Indeed, the evangelical mullahs’ position is actually more intellectually rigorous, if you grant its starting point of divine sanction. The godless Protestant progressives of places like Berkeley lack any such foundation; theirs is an ideology rooted in a few seedy cafes near the Fine Arts building. It’s no wonder that Kansas prefers the evangelicals’ simple, consistent bigotry to this sub-Unitarian muddle. If we actually apply a cultural-relativist perspective to the conflict between “liberal” academics and “conservative” Christian militarists in America, it’s easy to see that we’re simply watching a replay of the old quarrel between the two most aggressive groups in Anglophone America: the Scots-Irish Presbyterians who settled the South, and the New Englanders whose Protestantism was always veering off into semisecular intellectual quibbles. Both are missionary groups extremely popular with themselves and willing to bring the rest of the world to heel by military force. Neither has even a taint of cultural relativism. It’s just that their blood rage is stimulated by slightly different triggers, the Scots-Irish by the very existence of heathens and the New Englanders by offenses against what they imagine to be a universal moral code.

He’s describing Berkeley as it seemed to him some time in the past. From what I have seen of it so far it is not like this today, but that may only be due to a different subset of the population with whom we’ve interacted or the passage of time and cultural evolution. Mainly, though, I’m not godless.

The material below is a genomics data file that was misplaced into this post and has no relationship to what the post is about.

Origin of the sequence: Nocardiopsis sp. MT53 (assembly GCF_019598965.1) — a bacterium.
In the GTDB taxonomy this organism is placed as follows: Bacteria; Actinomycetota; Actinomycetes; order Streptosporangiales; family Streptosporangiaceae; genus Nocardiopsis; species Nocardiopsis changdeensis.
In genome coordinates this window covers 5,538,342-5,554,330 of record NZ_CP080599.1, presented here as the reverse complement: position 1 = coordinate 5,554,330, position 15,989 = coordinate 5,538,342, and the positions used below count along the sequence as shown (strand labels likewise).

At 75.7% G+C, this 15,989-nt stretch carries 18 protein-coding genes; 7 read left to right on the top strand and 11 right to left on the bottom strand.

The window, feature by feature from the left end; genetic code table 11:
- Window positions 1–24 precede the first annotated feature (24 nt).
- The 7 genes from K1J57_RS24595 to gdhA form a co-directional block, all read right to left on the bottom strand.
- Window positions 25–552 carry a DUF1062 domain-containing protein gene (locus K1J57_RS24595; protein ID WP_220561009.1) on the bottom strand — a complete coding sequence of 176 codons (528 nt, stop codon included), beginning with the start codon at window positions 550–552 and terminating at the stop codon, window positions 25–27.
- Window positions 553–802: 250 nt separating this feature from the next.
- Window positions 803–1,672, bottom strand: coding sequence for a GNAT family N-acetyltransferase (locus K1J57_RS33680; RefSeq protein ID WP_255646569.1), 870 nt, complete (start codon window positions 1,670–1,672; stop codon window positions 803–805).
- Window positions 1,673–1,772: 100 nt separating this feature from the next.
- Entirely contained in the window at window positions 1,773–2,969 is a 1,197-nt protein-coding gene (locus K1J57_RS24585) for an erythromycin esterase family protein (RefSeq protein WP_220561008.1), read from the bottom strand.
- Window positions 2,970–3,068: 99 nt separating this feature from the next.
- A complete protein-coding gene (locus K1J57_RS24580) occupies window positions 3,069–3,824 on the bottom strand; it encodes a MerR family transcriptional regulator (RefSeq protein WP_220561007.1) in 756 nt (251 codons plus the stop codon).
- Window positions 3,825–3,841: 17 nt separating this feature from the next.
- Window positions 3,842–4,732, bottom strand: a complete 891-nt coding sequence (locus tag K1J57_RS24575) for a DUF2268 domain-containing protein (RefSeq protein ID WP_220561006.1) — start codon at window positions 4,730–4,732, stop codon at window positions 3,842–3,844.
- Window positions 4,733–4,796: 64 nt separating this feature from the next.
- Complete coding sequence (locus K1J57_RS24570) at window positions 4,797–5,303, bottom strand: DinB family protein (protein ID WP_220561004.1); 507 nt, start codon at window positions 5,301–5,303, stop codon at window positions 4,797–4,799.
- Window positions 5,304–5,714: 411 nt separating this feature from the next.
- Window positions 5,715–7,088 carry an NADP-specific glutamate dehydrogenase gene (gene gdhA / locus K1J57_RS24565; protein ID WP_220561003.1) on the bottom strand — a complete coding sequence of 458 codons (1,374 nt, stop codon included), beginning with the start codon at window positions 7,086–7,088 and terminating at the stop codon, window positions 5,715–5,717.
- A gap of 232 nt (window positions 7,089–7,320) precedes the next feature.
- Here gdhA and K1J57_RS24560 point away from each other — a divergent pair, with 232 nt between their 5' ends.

Indeed, the only way to explain the left’s stunning cowardice in the face of the War on Drugs is by realizing that these people are simply missionaries of the Church of Christ without Christ.

Just as they know that drugs are bad, they know that it is their right, their mission, to outlaw other unruly customs, like war. If Somalis consider raiding and clan war essential to a man’s life, then — well, they’ll just have to change.

Certainly what he says about this is not remotely like the Bay Area today, at least as far as cannabis is concerned. We’ve recognized that cannabis is good, that it is medicine, that it helps people to live better lives with less pain and more enjoyment.

But war has to end. Absolutely. If that makes me a cultural absolutist, it’s only because I came to this conclusion after considering the alternatives. But it’s insane to think you can end war by waging it. Let people of every culture learn about one another and leave one another alone if asked. It’s just good manners.

Hat-tip to Dankhank.

Saturday afternoon music

Happy Rhodes covers David Bowie’s Space Oddity. Just awesome.

I love way too much music to make it a once weekly thing, so I hope you like listening.

And the Heretik has some Leonard Cohen for you today too.